Chinese firms accused of theft sue for defamation

Two Singaporean men are being sued for defamation after allegedly claiming that three Chinese companies and two executives had embezzled state-owned assets in China.
Two Singaporean men are being sued for defamation after allegedly claiming that three Chinese companies and two executives had embezzled state-owned assets in China.PHOTO: ST GRAPHIC

Two Singaporean men are being sued for defamation after allegedly claiming that three Chinese companies and two executives had embezzled state-owned assets in China.

The suit is being brought by Qingdao Bohai Construction Group, Qingjian Group, its Singapore subsidiary Qingjian Realty, and Chinese nationals Du Bo and Yuan Hongjun.

Mr Du, a Singapore permanent resident, is a director of all three companies, while Mr Yuan is the chairman of Qingdao.

They allege that cousins Goh Teck Beng and Ng Teck Chuan were behind a series of online articles and two articles in Taiwanese newspapers, accusing the Chinese firms and the two executives of siphoning assets from China.

Senior Counsel Lee Eng Beng told the High Court yesterday that his clients have suffered a loss of reputation, as a result of the claims.

At least one business associate found the allegations serious enough to avoid initiating new joint ventures, said Mr Lee.

The allegations also resulted in United Overseas Bank and OCBC Bank declining to extend credit to the Qingjian group, which severely curtailed the ability of the firm to list its Singapore operations on the Singapore Exchange.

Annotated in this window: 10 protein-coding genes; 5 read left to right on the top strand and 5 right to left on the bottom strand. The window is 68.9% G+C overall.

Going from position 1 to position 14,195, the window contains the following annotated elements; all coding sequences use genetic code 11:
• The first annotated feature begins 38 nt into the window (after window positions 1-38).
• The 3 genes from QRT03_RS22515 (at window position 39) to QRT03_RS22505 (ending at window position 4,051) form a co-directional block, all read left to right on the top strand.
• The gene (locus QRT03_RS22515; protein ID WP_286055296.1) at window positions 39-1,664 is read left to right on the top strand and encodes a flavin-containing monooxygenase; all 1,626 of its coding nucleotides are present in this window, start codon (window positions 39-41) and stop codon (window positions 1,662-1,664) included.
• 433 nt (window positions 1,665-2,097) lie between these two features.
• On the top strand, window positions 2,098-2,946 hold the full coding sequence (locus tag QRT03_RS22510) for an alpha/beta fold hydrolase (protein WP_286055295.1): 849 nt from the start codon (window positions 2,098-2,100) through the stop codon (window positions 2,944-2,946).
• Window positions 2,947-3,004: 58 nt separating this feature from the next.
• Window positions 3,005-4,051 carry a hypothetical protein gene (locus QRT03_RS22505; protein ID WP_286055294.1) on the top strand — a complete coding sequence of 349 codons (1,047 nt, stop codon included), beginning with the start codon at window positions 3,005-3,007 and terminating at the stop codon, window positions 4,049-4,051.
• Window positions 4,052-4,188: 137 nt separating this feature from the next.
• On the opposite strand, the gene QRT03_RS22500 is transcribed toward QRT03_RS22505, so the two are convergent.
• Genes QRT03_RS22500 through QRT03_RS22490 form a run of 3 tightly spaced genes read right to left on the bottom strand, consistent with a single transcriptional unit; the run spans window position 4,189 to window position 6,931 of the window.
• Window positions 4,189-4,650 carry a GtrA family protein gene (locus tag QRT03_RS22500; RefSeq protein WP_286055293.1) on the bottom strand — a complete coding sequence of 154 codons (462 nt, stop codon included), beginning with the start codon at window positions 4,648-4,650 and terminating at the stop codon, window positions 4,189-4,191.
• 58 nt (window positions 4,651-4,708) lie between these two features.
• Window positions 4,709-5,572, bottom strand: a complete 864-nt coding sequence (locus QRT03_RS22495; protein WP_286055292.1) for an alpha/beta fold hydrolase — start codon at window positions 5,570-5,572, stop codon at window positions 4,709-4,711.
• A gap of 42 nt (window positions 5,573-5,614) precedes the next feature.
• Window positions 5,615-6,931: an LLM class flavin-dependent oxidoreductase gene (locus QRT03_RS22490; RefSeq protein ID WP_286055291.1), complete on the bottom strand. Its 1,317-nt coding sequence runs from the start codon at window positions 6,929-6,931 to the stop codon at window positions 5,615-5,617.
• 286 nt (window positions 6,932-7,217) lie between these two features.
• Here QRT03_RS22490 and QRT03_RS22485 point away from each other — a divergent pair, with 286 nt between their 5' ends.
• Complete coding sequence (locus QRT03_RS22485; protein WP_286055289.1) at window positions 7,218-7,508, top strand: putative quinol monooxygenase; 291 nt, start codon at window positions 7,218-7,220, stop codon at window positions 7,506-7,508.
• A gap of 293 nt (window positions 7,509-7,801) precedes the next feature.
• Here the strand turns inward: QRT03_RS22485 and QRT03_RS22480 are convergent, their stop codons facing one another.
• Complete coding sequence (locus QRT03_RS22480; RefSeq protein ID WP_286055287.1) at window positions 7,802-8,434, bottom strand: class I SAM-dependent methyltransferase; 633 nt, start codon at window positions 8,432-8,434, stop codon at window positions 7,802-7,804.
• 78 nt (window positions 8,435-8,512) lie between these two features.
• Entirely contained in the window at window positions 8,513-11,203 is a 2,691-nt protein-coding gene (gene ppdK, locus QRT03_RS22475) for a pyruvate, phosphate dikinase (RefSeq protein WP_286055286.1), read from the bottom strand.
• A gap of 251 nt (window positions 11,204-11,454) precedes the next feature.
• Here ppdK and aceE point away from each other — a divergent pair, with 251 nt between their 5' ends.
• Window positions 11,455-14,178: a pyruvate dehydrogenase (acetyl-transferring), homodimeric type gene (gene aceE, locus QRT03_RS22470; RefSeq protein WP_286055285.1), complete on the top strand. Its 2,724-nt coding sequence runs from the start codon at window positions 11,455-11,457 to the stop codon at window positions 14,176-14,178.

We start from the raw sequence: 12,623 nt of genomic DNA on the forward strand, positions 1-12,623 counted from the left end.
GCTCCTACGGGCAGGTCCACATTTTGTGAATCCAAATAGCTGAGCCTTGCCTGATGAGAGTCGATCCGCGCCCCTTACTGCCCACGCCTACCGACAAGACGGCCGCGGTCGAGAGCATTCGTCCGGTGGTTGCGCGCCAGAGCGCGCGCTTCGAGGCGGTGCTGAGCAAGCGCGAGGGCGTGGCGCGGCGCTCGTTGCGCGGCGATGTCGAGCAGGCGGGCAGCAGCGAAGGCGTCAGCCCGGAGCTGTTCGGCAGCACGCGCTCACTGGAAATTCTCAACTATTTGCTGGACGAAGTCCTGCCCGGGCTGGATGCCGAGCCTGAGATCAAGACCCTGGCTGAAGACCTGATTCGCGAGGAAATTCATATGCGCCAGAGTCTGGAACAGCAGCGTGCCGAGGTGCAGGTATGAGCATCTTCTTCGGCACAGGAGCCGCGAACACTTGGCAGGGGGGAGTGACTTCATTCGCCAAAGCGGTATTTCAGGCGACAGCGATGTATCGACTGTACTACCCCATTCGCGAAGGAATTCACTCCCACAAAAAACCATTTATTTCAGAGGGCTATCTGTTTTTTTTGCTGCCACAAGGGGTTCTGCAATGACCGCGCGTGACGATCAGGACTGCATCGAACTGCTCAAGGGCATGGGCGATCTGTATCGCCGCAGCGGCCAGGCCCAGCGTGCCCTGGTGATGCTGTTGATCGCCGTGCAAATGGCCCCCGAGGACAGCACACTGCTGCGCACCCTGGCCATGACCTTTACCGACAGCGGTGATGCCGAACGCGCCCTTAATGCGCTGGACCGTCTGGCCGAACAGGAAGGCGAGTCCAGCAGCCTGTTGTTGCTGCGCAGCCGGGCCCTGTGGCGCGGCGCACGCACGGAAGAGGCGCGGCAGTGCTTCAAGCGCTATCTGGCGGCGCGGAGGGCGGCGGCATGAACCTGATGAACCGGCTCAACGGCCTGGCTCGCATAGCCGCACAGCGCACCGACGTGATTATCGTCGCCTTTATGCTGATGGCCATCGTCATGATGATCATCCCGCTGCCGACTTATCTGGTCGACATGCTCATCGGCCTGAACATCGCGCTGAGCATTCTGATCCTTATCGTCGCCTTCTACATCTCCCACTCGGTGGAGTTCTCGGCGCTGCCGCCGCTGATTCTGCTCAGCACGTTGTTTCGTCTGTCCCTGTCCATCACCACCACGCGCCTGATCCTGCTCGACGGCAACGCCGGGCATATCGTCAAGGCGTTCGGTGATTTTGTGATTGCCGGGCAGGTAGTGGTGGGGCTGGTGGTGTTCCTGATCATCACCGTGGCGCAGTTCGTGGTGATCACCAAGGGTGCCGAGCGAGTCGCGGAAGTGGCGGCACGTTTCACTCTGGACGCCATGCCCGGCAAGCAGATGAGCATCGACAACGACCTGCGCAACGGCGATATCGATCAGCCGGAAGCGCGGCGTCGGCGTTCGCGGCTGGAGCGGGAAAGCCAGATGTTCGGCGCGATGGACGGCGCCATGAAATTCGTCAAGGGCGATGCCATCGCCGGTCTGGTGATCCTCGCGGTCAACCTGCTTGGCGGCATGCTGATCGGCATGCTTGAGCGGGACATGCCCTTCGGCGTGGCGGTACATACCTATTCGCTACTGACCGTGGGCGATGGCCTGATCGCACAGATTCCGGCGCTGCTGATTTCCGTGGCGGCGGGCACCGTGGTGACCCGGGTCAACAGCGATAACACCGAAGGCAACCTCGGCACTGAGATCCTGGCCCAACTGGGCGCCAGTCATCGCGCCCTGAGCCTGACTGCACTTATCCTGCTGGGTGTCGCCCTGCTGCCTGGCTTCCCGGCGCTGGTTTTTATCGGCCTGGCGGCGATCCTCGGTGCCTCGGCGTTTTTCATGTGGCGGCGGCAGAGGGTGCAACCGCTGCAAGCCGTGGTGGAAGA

Qingjian Realty has developed a number of projects here, including executive condominiums.

Mr Lee contended that the cousins have vindictive motives for wanting to harm the plaintiffs.

Their uncle, Mr Goh Chin Soon, and Mr Goh Teck Beng himself, are shareholders of the Grandlink Group, which is embroiled in several legal disputes with the Qingjian Group over projects in China.

In 2013, the Qingjian Group obtained court orders in China to freeze the assets of the Grandlink Group.

Shortly after, the defamatory articles were posted on numerous forums and websites. Some were published in the name of Mr Ng, and cited his personal particulars and contact details.

Both defendants, who are represented by Mr Quek Mong Hua, deny that they are responsible for posting the online articles.

Mr Goh admitted that he did lodge an online report with anti-corruption authorities in China, after learning that Mr Du, a civil servant, had amassed substantial personal wealth and had managed to obtain permanent residency in Singapore.

He did not want to use his own name as he travelled often to China, and so used the details of his cousin Mr Ng, then a coffeeshop assistant.

Mr Quek contended that the plaintiffs are trying to force the defendants to concede to defamation, so as to superficially absolve themselves of the conduct exposed in the online articles.

A version of this article appeared in the print edition of The Straits Times on September 16, 2015, with the headline 'Chinese firms accused of theft sue for defamation'. Print Edition | Subscribe